Sage 300 Reports

Reports are one of the most important tools that everyone in a well-oiled organization needs to accomplish their goals. From the top of the organizational chain down to front line managers, reports are the life blood. When it’s difficult to summon the exact information you require, heads explode and the life blood starts hemorrhaging. A little over dramatic but point is, it shouldn’t have to be that way.

Canned reports that are provided by that new ERP application can be insufficient and ineffective. You require custom reports that offer the precise information in the correct sort order and so forth. You have reached Information Nirvana.

The problem with creating custom reports in many ERP systems are that they give you the tools such as SAP Crystal Reports but no real good solution to easily enter all those important parameters. If you rely on Crystal Reports internal parameter screen, it’s kludgy at the very least and ugly at best. If you’re providing your client with the panacea of reports, you are letting them in on a huge let down when they have to enter the necessary parameters.

In a recent Sage 300 project, I came across an incredibly elegant solution to my parameter screen problem. A fellow consultant provided me with some valuable information using Visual Basic Macro (.AVB) files to provide a customized parameter screen for Sage 300 projects. Although I’m not an expert in Sage 300, this quite literally has the potential to open a lot of custom report doors and I will share what I learned with you.

If you have some knowledge of Visual Basic for Applications (VBA) then you will have no problem utilizing Visual Basic Macro’s for your Sage 300 report projects. I will refrain from providing a history lesson on the programming language and its intricacies. Let’s get started!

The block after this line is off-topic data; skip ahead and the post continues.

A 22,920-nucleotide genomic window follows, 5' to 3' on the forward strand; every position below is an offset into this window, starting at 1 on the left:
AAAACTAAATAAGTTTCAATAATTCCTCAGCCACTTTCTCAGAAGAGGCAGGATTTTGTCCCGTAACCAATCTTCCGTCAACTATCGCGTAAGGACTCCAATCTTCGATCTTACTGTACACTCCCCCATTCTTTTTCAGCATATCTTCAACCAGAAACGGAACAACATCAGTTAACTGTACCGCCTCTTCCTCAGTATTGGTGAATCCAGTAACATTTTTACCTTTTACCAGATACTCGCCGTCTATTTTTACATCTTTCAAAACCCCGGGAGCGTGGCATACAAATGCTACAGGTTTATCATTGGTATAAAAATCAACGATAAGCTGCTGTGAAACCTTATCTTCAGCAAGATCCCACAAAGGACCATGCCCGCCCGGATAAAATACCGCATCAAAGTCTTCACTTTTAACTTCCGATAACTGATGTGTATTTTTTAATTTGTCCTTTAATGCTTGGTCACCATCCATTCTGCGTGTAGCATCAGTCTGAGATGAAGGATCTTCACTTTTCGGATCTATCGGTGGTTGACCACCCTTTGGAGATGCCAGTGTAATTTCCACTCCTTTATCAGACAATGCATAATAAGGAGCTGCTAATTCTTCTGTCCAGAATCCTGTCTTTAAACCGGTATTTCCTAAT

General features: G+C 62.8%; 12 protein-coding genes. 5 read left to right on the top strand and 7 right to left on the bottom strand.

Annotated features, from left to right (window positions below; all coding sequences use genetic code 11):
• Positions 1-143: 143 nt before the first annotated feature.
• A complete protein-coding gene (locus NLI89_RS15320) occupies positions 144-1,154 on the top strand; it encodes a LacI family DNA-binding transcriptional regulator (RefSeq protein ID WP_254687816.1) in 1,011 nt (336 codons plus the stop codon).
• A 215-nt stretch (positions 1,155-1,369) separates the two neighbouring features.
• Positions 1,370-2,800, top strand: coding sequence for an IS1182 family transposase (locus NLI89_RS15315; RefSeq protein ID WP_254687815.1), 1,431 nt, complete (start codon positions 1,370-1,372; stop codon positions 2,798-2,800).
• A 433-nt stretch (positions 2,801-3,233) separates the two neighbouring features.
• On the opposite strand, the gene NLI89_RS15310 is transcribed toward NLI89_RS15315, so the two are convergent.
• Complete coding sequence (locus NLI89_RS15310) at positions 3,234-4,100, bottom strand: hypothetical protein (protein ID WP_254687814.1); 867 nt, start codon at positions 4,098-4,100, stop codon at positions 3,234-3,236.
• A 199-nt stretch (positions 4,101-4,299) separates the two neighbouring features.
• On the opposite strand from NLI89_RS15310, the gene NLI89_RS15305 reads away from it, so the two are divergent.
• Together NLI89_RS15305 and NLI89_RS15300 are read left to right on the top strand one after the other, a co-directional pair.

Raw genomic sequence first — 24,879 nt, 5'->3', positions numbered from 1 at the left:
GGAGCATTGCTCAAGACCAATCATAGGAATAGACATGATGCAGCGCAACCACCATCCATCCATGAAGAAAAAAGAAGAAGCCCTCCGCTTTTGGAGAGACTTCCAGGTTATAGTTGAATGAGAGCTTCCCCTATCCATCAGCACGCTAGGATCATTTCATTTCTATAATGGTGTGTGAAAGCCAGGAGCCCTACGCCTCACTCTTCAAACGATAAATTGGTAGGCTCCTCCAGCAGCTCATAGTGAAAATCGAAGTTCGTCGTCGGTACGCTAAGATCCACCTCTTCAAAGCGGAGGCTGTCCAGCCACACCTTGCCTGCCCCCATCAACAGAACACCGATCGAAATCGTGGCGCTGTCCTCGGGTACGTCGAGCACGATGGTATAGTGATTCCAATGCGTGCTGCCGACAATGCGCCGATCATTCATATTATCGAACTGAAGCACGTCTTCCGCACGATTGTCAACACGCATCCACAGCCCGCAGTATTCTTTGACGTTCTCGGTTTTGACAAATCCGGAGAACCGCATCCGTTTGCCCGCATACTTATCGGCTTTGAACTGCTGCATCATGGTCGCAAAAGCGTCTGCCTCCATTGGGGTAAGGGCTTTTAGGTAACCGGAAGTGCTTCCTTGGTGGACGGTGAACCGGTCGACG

The Three Elements

Sage 300 requires that you provide three elements to creating a fully functional parameter screen for you reports:

  • An .AVB file. This is essentially a Visual Basic program. It has the graphical screen and source code embedded in the file. If you have ever built a program using Visual Basic 6 or VBA in Microsoft Access; same thing.
  • An entry in the XXrpt.ini file. This file is located in the program modules folder. In our case, we will be using the Manufacturing Module that was developed by AutoSimply. The module folder starts with an “MF” so you will find this in the MF62A folder in our case. The entry will be added to the end of the ini file. The entry consists of report information such as the crystal report name, paper size, number of output parameters, and what those parameter names are. The image below is an example of our setting values.

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  • And finally, the crystal report. Our report uses an ODBC driver for the data source. It points to our Sage 300 data located in Microsoft SQL Server. I won’t go into the details of setting up the database configuration or report development, since that is a topic deep in mystique and beyond the subject matter in this article. What you need to have in this report are parameters precisely named as the ones in the ini file example above. More on this later.

Where to Start?